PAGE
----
I took the long way home last night.
So I could stop along the dirt road
And stand for a moment
And look out across the field.
There stood a solitary evergreen
Adorned for the season in white lights.
Surrounded by the night.
Fires surround Los Angeles. And, three months after Hurricane Maria much of Puerto Rico is still without power and water. And, while they are no longer in the news I am sure communities in Texas and in Florida continue the struggle to rebuild after Hurricanes Harvey and Irma. And, families down the street from where I live are still hungry and wondering if they will have enough food for their family. And, it is still Advent.
In announcing his pending resignation from the Senate, Al Franken commented on the irony of his pressured resignation and the fact we still have a President who has been accused of and admitted to sexual abuse. And that a self-professed Christian in Alabama who has been accused of abusing teenage girls and yet who continues to have the backing of his party, and whose supporters dismiss the charges of abuse and a concern for personal morality by saying what they are engaged in is a war is still running for the Senate. And, it is still Advent.
DACA students begin to take their finals as they complete another semester of college holding onto dreams which, as they study, hang by a thread. For most they have known no other home than the one they will return to in another week. What will happen next? They wonder. What will happen to their families? And, it is still Advent.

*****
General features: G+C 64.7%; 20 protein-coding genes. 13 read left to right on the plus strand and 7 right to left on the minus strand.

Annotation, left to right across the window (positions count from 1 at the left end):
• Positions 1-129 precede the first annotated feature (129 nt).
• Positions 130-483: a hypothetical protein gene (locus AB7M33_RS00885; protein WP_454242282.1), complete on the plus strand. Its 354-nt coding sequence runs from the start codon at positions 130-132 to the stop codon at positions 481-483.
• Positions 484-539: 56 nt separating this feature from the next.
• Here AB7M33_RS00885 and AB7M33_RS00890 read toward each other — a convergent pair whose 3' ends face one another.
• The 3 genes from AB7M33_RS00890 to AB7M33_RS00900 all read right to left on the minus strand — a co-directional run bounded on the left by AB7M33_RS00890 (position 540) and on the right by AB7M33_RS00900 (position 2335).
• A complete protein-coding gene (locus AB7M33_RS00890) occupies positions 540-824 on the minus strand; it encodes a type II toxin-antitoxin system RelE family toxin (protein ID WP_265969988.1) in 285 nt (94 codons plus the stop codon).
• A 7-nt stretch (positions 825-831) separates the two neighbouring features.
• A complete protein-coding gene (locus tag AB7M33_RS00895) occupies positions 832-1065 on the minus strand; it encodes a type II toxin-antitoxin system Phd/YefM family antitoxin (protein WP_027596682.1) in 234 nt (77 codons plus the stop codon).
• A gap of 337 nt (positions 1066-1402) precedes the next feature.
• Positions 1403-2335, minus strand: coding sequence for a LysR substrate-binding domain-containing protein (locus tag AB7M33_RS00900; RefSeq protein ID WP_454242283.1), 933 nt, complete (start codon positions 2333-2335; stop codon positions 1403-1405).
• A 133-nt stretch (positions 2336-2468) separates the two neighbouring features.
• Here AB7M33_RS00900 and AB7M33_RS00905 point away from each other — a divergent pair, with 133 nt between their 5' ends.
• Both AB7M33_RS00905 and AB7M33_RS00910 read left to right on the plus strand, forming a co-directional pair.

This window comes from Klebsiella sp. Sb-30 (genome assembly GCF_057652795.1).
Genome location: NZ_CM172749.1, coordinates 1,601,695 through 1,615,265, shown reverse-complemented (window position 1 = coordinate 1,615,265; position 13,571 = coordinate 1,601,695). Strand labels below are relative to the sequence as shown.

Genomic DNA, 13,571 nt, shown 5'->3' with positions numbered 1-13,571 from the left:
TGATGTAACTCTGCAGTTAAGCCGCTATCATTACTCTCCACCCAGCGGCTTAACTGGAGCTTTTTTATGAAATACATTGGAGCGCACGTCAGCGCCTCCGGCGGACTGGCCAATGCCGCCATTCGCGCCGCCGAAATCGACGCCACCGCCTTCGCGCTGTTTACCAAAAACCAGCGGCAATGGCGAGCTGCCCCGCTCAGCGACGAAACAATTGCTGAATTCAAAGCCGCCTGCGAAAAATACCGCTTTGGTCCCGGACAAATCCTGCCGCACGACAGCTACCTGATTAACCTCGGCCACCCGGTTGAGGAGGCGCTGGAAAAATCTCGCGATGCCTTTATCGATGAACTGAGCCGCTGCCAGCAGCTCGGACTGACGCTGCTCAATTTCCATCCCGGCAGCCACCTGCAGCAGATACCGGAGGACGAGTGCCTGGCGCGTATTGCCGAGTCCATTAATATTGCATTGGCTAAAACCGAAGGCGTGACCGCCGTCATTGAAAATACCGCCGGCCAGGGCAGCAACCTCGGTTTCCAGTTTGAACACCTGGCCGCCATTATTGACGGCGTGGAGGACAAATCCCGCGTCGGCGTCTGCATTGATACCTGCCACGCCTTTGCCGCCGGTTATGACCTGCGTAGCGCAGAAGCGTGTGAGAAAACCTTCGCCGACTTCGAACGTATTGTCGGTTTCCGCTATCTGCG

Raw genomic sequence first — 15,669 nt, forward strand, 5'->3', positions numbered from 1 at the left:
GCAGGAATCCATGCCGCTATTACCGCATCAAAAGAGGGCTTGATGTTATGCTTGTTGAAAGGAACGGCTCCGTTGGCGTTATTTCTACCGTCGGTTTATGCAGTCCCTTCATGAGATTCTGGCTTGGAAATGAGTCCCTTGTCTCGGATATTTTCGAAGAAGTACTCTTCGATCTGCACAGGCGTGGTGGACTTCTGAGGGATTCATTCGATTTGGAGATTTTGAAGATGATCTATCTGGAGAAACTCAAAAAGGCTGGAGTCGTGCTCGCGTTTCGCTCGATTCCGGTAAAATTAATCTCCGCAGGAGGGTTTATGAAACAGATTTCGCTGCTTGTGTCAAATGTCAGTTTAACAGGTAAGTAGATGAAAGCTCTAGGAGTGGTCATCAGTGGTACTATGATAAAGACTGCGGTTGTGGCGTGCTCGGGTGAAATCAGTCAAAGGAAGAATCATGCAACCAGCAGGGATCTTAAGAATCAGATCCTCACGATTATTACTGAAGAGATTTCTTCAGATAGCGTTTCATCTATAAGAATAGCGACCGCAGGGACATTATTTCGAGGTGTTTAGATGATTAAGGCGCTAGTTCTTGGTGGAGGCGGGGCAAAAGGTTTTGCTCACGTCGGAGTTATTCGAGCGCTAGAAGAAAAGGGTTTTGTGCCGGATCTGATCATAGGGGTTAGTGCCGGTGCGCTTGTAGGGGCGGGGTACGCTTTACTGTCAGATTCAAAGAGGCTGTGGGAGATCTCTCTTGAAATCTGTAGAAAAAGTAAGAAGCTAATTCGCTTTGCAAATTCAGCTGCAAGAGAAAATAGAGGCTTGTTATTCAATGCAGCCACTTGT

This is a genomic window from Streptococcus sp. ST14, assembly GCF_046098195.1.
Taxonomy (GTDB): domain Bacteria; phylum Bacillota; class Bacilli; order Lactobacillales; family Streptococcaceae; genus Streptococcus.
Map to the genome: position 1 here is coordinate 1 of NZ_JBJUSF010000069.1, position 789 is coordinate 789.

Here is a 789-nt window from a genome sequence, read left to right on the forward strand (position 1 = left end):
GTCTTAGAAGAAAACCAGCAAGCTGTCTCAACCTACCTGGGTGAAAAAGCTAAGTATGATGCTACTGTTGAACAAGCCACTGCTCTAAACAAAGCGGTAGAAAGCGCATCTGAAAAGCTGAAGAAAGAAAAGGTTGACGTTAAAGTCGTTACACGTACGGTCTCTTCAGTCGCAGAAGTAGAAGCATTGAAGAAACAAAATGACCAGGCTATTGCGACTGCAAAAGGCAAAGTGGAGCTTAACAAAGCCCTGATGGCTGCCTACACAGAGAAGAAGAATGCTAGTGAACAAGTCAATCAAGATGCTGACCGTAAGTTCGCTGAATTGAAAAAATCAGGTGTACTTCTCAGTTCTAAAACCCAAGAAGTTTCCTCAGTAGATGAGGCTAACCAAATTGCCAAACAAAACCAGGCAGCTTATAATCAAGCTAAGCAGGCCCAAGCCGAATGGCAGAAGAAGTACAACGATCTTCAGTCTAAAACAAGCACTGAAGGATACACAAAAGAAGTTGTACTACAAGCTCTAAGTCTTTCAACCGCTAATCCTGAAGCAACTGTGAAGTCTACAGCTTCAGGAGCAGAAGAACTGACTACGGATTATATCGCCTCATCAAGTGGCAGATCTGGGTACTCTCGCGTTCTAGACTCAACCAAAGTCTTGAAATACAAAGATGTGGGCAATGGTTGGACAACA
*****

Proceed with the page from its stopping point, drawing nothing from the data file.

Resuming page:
China issues instructions to its citizens who live along their border with North Korea about how to survive a nuclear explosion. Kim Jong-un issues a statement saying war on the Korean Peninsula is inevitable. President Trump continues to taunt with tweets. And, it is still Advent.
Terrorist strike and terror still kills.
Just as it did so long ago in Bethlehem.
And, here I sit.
Slogging through, sometimes buried in, the headlines in the news.
And in the fear.
And in the need.
And in the anxiousness.
And in the hate.
One of the consistent refrains in the Biblical texts which we read this time of year is “Fear not.” Two words said over and over again.
To the shepherds.
To you and me.
That doesn’t mean the reason for the fear goes away.
Caesar still rules.
Brute force still is used.
People still flee for their lives and become refugees.
The neighbor down the street is still hungry.
And feeling the knot in my stomach.
I don’t know how not to be afraid.
But it is still Advent.
Believing what I do
I will do my best to hold onto those two words.
If I did what Matt Lauer did I would lose my job.
If I did what Al Franken did I would lose my job.
If I did what Bill O’Reilly did I would lose my job.
If I did what Roy Moore did I would lose my job.
If I did what Harvey Weinstein did I would lose my job.
If I did what Kevin Spacey did I would lose my job.
If I did what Charlie Rose did I would lose my job.
If I did what Louis CK did I would lose my job.
If I did what John Conyers did I would lose my job.
If I did what Bill Clinton did I would lose my job.*
If I did what Donald Trump I would lose my job.*
And, you would too.
They violated women and girls.
They abused our trust.